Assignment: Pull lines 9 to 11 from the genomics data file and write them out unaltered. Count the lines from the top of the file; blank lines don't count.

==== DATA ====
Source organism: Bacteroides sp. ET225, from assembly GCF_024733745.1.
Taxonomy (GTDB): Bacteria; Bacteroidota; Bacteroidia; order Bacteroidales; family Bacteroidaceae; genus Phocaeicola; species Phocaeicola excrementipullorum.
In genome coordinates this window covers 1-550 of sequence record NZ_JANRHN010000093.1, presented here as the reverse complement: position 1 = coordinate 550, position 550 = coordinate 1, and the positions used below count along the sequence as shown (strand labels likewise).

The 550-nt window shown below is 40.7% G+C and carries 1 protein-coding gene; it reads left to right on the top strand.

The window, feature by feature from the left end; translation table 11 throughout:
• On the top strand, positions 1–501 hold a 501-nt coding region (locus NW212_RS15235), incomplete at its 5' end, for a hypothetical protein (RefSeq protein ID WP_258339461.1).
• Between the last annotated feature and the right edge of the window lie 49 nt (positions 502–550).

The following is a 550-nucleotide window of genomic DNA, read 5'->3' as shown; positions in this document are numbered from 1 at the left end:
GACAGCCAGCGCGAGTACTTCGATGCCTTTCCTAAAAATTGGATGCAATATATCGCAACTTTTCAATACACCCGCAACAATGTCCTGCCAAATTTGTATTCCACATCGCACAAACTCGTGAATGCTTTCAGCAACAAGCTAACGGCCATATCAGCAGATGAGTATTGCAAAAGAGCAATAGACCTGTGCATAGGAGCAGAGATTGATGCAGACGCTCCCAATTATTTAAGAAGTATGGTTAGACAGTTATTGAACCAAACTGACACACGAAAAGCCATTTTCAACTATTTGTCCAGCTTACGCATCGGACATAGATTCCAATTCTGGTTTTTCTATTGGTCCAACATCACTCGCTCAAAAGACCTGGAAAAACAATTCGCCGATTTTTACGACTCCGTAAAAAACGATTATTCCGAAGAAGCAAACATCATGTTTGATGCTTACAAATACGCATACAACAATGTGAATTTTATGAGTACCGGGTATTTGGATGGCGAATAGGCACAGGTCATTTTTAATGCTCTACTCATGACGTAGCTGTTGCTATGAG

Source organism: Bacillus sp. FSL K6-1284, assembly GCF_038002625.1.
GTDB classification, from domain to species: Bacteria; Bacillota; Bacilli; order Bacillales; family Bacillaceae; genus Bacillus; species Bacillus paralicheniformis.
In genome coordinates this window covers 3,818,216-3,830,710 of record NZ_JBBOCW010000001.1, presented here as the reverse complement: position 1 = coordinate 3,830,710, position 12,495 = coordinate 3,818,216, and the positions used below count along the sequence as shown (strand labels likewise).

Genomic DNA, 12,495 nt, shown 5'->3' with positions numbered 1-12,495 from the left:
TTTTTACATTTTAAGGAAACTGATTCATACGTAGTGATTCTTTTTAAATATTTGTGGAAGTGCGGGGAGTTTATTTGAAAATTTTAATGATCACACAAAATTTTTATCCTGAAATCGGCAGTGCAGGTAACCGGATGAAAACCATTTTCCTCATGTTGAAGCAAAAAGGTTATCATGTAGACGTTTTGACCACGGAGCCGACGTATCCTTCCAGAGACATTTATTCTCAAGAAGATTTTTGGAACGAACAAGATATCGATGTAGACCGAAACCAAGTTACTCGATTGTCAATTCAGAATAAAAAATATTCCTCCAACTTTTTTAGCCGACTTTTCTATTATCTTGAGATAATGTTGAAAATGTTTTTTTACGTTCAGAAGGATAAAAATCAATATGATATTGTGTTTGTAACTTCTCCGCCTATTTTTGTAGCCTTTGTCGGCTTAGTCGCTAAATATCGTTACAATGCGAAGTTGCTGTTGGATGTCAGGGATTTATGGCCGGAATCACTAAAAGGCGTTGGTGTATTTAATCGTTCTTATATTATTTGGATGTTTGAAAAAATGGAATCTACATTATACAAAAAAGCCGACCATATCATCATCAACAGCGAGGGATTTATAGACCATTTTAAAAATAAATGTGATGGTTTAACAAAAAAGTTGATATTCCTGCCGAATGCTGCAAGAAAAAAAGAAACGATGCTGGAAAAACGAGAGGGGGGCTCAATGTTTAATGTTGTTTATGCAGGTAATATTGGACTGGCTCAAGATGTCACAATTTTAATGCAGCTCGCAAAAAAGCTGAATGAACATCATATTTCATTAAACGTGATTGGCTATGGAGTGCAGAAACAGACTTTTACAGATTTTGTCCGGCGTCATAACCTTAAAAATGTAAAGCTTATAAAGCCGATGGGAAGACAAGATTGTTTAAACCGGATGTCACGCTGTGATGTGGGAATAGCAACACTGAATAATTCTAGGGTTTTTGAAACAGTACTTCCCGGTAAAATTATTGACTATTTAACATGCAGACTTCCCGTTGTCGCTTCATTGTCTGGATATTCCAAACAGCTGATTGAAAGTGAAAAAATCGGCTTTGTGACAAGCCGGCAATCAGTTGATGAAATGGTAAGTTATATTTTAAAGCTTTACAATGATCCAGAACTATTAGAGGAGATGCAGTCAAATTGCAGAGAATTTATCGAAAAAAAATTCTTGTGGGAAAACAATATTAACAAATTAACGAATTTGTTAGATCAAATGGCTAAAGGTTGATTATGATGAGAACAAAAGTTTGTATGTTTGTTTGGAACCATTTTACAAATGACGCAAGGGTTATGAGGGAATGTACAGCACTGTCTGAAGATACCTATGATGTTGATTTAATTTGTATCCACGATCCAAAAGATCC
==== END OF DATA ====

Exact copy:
GACAGCCAGCGCGAGTACTTCGATGCCTTTCCTAAAAATTGGATGCAATATATCGCAACTTTTCAATACACCCGCAACAATGTCCTGCCAAATTTGTATTCCACATCGCACAAACTCGTGAATGCTTTCAGCAACAAGCTAACGGCCATATCAGCAGATGAGTATTGCAAAAGAGCAATAGACCTGTGCATAGGAGCAGAGATTGATGCAGACGCTCCCAATTATTTAAGAAGTATGGTTAGACAGTTATTGAACCAAACTGACACACGAAAAGCCATTTTCAACTATTTGTCCAGCTTACGCATCGGACATAGATTCCAATTCTGGTTTTTCTATTGGTCCAACATCACTCGCTCAAAAGACCTGGAAAAACAATTCGCCGATTTTTACGACTCCGTAAAAAACGATTATTCCGAAGAAGCAAACATCATGTTTGATGCTTACAAATACGCATACAACAATGTGAATTTTATGAGTACCGGGTATTTGGATGGCGAATAGGCACAGGTCATTTTTAATGCTCTACTCATGACGTAGCTGTTGCTATGAG

Source organism: Bacillus sp. FSL K6-1284, assembly GCF_038002625.1.
GTDB classification, from domain to species: Bacteria; Bacillota; Bacilli; order Bacillales; family Bacillaceae; genus Bacillus; species Bacillus paralicheniformis.